As the judgment will be reversed on other questions, the refusal of the application for continuance and the overruling of the motion for a new trial for refusing said continuance, as well as for alleged newly discovered testimony, will not be discussed, as they cannot arise upon another trial as presented. The witnesses can be obtained.

The state, over objection, was permitted to prove by the witnesses Mallard and Ezell that in the evening, after defendant was arrested, they met in Ezell's saloon, and that Mallard mixed two marked dollars that he had gotten from the defendant with several other dollars, and that Wiley Ezell picked out the two marked dollars from the lot and identified the same. Appellant urged objection to this as hearsay, and acts done and declarations made by officers and other parties in the absence of the defendant. This testimony is clearly not admissible; but the bill is qualified by the court, in which it is stated there was no question made by defendant but that the money he gave Mallard was the identical money that Ezell and others had marked and turned over to Acker. Defendant's counsel did not, even by his manner of cross-examination, question this fact, and defendant was not and could not have been prejudiced by such testimony. Perhaps the court may be correct in stating that under the peculiar circumstances appellant may not have been injured; but that is a matter of speculation, and upon another trial this testimony should not be admitted. We do not feel called upon to pass upon the question whether, under the circumstances stated, it would be reversible.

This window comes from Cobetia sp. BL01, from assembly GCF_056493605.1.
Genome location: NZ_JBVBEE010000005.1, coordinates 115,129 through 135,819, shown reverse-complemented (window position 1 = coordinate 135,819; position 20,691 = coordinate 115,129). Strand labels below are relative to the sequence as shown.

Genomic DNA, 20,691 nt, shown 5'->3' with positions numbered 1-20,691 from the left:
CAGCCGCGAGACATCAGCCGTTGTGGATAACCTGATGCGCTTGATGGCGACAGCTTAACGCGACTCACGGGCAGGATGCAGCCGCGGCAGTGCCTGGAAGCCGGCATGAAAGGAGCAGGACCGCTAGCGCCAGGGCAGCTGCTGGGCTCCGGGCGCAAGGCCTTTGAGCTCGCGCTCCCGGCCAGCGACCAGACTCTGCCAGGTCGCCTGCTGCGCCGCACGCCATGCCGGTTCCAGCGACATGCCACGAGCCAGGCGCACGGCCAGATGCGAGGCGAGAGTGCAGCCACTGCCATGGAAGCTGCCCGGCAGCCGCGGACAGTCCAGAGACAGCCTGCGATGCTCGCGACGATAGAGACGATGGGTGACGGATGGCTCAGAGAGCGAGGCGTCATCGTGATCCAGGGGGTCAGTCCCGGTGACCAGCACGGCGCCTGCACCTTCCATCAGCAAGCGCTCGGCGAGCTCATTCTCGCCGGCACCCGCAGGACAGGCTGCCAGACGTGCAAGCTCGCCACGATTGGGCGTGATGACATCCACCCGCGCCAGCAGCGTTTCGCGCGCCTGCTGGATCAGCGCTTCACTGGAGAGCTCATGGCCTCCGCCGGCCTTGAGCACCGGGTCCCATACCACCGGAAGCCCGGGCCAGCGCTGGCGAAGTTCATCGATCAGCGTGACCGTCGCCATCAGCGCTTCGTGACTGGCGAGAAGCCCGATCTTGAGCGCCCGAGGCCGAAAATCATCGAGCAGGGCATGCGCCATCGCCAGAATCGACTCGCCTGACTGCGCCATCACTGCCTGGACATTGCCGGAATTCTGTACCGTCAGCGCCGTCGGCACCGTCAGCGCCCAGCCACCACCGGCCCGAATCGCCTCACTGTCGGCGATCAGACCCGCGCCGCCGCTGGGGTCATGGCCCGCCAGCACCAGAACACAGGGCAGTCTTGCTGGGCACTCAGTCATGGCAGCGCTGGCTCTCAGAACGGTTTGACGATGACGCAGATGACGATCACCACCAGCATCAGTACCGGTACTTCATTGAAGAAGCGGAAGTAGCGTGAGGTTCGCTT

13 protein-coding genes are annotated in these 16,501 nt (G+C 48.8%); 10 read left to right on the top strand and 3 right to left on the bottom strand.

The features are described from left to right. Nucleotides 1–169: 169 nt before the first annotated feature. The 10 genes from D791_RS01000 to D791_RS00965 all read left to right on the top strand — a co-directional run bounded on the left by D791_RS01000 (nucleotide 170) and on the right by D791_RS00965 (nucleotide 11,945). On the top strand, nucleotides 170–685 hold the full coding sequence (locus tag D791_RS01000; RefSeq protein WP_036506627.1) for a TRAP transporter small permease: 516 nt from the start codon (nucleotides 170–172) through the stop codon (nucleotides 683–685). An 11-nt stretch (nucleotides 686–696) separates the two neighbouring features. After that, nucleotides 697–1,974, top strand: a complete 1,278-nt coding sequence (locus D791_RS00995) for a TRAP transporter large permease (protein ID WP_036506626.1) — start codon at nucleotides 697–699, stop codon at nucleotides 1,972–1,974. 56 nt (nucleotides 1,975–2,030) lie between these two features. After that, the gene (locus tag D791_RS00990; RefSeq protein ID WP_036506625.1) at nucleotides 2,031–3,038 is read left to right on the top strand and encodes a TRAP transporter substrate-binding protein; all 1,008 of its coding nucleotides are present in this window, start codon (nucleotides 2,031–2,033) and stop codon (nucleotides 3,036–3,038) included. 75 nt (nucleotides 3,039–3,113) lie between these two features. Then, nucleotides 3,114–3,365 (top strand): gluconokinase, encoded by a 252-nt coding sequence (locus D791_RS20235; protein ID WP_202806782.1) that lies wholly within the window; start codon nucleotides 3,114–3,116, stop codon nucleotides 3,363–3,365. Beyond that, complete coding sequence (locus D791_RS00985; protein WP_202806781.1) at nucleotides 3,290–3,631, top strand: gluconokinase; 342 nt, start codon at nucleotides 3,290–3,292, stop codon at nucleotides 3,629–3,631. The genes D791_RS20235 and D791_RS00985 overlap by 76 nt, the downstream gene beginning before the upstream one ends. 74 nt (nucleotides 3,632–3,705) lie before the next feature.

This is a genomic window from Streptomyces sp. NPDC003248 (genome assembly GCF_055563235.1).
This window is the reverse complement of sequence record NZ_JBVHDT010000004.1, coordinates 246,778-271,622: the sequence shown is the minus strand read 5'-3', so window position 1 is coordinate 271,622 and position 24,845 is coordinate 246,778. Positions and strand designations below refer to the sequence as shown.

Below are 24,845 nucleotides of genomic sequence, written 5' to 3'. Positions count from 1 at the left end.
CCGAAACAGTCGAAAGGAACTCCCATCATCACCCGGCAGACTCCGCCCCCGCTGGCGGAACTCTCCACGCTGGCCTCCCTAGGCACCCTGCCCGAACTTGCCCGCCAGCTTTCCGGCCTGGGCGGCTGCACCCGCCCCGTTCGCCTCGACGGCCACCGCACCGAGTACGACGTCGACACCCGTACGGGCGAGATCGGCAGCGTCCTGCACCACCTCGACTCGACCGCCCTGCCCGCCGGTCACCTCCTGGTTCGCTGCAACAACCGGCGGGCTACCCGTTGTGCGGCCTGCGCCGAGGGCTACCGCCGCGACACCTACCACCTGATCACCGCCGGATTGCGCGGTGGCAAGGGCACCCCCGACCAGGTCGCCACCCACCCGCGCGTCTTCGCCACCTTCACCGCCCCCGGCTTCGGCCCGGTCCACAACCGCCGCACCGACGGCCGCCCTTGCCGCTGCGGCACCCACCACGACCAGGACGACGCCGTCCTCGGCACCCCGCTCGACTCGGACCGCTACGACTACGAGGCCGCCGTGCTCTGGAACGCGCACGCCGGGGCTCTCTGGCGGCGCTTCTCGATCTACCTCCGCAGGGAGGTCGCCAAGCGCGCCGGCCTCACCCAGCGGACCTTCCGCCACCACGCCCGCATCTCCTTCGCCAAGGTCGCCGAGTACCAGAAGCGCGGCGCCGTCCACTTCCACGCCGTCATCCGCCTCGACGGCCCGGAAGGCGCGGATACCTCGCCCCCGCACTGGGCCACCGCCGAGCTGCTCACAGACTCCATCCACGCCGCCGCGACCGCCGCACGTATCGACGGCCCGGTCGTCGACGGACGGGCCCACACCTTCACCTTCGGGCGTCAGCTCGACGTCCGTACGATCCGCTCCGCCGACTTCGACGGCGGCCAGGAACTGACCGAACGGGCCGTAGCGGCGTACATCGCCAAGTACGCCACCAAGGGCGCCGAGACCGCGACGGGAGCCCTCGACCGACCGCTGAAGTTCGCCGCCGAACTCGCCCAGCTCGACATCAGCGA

Another bill recites that on the morning after appellant was arrested, and while being carried to the courthouse, after complaint had been filed against him for theft of Acker's money, defendant told him (Mallard) that he had found one dollar in silver on or near the bed upon...

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4 cases
  • Casias v. State
    • United States
    • Court of Appeals of Texas. Court of Criminal Appeals of Texas
    • April 1, 1970
    ...Sec. 2824, p. 335. While the Texas cases have not always been consistent, the better view seems to be that adopted in Brittain v. State, 52 Tex.Cr.R. 169, 105 S.W. 817, where the court 'Currency, or lawful currency, is broad enough, under the decisions as we find them, to include gold and s......
  • Craig v. State
    • United States
    • United States State Supreme Court of Florida
    • February 25, 1928
  • State v. Williams
    • United States
    • Court of Appeal of Missouri (US)
    • February 28, 1977
    ...Leonard v. State, 115 Ala. 80, 82, 22 So. 564, 565 (1897); Webster v. Pierce, 35 Ill. 158, 163 (1864); Brittain v. State, 52 Tex.Cr. 169, 105 S.W. 817, 819 (1907). Appellant's first two points are ruled against The next contention of appellant is that the questionnaires sent to prospective ......
  • Campos v. State
    • United States
    • Court of Appeals of Texas. Court of Criminal Appeals of Texas
    • November 6, 1918 prove the value of the money seems not well founded. See Branch's Ann. P. C. p. 1422, § 2620, and cases cited: Britain v. State, 52 Tex. Cr. R. 169, 105 S. W. 817; Dennis v. State, 74 S. W. 559; Butler v. State, 46 Tex. Cr. R. 289, 81 S. W. 743; Jackson v. State, 60 Tex. Cr. R. 273, 131 ......